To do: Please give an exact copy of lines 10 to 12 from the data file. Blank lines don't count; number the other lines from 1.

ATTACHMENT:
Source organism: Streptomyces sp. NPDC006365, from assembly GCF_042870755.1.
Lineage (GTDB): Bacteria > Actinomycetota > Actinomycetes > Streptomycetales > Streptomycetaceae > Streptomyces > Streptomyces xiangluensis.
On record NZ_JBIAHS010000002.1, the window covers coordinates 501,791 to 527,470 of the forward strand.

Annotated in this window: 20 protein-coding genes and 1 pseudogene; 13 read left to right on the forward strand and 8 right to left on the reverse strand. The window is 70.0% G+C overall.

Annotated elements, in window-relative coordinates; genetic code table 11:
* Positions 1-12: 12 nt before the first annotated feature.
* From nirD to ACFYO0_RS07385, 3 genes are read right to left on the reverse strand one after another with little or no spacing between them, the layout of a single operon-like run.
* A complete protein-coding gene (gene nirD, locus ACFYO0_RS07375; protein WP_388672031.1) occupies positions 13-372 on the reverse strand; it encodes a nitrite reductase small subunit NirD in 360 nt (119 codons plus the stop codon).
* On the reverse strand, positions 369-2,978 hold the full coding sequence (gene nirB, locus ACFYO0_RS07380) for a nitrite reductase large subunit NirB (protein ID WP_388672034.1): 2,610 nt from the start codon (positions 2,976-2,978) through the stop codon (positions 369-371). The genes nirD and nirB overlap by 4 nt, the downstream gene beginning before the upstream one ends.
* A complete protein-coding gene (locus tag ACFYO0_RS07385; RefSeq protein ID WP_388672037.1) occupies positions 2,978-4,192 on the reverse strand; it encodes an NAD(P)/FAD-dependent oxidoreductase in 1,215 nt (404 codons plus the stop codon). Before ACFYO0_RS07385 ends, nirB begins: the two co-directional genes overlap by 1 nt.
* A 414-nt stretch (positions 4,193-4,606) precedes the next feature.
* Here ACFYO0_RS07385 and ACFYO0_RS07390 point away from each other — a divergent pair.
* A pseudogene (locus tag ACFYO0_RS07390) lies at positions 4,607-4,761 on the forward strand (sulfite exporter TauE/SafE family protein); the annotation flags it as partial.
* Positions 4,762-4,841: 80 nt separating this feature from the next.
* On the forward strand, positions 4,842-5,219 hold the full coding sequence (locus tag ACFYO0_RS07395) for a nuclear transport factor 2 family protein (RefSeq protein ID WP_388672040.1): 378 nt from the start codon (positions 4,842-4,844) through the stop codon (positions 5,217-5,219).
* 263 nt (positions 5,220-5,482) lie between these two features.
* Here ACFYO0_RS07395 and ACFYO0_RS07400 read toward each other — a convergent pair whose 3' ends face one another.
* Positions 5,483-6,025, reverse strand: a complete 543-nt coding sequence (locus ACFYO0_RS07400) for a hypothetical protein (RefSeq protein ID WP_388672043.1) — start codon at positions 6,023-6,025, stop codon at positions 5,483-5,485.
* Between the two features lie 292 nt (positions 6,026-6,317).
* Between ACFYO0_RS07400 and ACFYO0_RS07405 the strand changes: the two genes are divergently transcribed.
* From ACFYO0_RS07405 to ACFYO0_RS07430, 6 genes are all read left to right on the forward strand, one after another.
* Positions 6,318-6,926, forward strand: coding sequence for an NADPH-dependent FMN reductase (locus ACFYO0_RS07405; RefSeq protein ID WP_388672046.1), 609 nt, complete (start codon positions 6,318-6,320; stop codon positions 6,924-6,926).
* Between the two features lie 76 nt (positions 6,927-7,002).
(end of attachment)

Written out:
* A complete protein-coding gene (locus tag ACFYO0_RS07385; RefSeq protein ID WP_388672037.1) occupies positions 2,978-4,192 on the reverse strand; it encodes an NAD(P)/FAD-dependent oxidoreductase in 1,215 nt (404 codons plus the stop codon). Before ACFYO0_RS07385 ends, nirB begins: the two co-directional genes overlap by 1 nt.
* A 414-nt stretch (positions 4,193-4,606) precedes the next feature.
* Here ACFYO0_RS07385 and ACFYO0_RS07390 point away from each other — a divergent pair.